- Severe nervous system reaction — stiffening of the muscles, high fever, profuse sweating, tremors, and presyncope (feeling faint, like you might pass out)
Oral promethazine is also known to affect blood sugar/blood pressure levels. If you have diabetes, taking promethazine could interfere with blood glucose control and reduce the effectiveness of medications like metFORMIN and others.
In case you’re experiencing any other side effects while taking promethazine, seek immediate medical attention. Your doctor may recommend another medication for your condition or to relieve side effects.
The following medications/drugs have been found to interact with promethazine, each with varying levels of interaction:
- Ambien (zolpidem) (Moderate)
- Benadryl (diphenhydramine) (Moderate)
- Cymbalta (duloxetine) (Moderate)
- Flexeril (cyclobenzaprine) (Moderate)
- Lexapro (escitalopram) (Major)
- Lyrica (pregabalin) (Moderate)
- Nexium (esomeprazole)
- Norco (acetaminophen / hydrocodone) (Moderate)
- ProAir HFA (albuterol) (Moderate)
- Protonix (pantoprazole)
- Singulair (montelukast)
- Synthroid (levothyroxine)
- Topamax (topiramate) (Major)
- Tylenol (acetaminophen)
- Vitamin B12 (cyanocobalamin)
- Vitamin C (ascorbic acid)
- Vitamin D3 (cholecalciferol)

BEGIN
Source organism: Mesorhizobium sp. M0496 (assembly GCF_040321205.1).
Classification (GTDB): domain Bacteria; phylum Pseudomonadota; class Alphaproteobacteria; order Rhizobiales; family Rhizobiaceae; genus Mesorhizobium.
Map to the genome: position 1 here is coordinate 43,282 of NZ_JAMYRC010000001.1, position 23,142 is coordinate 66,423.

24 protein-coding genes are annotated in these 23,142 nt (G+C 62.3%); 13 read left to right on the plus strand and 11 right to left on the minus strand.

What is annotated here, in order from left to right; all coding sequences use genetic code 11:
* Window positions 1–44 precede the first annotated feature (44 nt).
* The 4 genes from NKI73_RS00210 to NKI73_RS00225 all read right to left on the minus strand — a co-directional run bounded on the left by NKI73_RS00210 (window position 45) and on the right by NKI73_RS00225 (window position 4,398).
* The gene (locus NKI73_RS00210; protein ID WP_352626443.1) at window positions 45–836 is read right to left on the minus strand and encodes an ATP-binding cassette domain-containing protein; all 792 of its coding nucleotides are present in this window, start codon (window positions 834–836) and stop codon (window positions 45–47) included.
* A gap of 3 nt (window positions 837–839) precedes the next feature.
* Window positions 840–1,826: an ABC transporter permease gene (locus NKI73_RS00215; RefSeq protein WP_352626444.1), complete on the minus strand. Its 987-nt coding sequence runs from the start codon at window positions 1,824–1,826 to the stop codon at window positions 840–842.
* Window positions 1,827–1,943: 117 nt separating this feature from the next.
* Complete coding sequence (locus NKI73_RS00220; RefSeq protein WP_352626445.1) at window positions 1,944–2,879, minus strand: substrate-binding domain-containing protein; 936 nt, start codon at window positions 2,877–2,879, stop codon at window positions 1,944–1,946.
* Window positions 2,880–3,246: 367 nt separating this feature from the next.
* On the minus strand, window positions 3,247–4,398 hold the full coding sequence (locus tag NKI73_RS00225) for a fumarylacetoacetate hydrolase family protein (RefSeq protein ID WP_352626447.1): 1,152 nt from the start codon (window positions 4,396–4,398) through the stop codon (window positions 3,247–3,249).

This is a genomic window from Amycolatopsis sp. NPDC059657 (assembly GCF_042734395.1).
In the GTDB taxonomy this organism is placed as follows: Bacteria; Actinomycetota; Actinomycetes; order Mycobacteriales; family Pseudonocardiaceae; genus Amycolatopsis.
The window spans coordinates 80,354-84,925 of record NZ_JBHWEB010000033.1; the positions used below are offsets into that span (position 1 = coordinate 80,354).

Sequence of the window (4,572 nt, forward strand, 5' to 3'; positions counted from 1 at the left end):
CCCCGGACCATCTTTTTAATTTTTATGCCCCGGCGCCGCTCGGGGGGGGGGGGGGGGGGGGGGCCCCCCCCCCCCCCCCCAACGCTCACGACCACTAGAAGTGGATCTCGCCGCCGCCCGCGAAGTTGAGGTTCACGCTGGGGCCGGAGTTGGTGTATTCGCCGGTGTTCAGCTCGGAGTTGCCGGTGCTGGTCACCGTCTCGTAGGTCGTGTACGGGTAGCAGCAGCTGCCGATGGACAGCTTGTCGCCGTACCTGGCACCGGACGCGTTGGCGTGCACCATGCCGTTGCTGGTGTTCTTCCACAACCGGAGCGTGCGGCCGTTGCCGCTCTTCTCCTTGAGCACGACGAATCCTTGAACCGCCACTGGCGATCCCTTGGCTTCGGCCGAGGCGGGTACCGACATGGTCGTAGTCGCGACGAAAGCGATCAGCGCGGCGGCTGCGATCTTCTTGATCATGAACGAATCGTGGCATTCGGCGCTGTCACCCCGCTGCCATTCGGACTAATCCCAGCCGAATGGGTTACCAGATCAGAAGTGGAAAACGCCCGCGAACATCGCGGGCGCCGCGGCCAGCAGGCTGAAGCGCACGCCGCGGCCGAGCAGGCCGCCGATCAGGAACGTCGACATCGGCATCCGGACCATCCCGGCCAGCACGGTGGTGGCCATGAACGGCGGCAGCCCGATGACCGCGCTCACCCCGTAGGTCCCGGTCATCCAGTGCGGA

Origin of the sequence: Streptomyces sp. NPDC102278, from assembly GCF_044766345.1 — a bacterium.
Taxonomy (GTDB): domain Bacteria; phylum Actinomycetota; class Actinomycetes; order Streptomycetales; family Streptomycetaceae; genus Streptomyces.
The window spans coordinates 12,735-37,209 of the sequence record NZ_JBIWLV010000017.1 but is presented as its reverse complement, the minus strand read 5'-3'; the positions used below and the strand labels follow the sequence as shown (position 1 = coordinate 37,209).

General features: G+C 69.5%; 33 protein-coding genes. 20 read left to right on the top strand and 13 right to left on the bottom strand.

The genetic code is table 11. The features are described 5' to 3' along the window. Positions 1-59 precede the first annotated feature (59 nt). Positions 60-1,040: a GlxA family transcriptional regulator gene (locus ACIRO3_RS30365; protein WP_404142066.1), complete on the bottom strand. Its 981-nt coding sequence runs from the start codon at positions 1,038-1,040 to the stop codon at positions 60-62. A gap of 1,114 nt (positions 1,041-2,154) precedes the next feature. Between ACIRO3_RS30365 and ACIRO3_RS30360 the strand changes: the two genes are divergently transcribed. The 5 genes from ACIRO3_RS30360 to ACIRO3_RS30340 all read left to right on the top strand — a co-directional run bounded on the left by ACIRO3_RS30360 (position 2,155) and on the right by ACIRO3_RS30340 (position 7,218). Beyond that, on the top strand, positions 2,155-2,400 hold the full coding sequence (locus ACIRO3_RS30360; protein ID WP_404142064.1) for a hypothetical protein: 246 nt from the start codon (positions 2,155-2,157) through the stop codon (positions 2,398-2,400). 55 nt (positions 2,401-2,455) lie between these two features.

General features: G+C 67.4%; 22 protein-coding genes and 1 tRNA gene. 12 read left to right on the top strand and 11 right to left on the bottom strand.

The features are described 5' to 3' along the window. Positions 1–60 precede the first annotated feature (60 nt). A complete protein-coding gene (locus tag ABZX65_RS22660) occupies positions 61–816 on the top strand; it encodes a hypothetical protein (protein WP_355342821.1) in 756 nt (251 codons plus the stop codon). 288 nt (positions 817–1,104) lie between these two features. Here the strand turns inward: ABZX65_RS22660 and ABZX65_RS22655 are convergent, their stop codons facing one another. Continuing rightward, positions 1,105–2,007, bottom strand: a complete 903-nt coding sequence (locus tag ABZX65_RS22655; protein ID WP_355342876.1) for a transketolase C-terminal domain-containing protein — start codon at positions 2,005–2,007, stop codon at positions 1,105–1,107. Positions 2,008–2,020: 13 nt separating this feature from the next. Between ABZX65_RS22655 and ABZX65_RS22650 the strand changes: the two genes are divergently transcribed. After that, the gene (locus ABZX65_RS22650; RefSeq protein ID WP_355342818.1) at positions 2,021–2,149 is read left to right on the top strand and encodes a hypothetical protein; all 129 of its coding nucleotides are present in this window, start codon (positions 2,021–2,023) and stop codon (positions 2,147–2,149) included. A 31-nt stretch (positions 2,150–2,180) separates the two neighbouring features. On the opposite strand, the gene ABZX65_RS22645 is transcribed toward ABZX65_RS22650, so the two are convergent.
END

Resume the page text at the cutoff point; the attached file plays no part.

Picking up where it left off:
- Xanax (alprazolam) (Moderate)
- Zofran (ondansetron) (Moderate)
- Zyrtec (cetirizine) (Moderate)
Mixing medications like promethazine with other drugs, foods, or supplements can result in unwanted side effects and diminish efficacy.
Best Time To Take Promethazine
Take this medication by mouth with or without food as directed by your doctor, usually 2 to 4 times daily. If you’re taking promethazine for motion sickness, you should take it 30 to 60 minutes before beginning travel. For allergies, this medication may be taken once a day before bedtime to avoid being drowsy during the day.
When used before surgery, promethazine can either be taken the night before or right before the scheduled procedure and may be continued afterward as prescribed. If you are using the liquid form of this medication, carefully measure the dose using a special measuring device/spoon. Using a household spoon may not get you an accurate dose.
The dosage is based on your age, medical condition, and response to treatment. In children, the dosage may also be based on weight. Do not increase your dose or take this medication more often than directed.
If you miss a dose, take it as soon as you remember. Skip the missed dose if it is almost time for your next scheduled dose. Do not take extra medicine to make up for the missed dose.
Promethazine is a medication to relieve allergy symptoms, motion sickness, and nausea/vomiting before and after surgery. Being an antihistamine, it can cause a mild sedative effect which can help with sleeping troubles. However, it may be inconvenient for those who want to take it solely to relieve allergies.
Other side effects may occur occasionally. Talk with your doctor or pharmacist if they’re more severe or won’t go away. It’s also recommended to consult your doctor before taking promethazine to rule out possible health risks.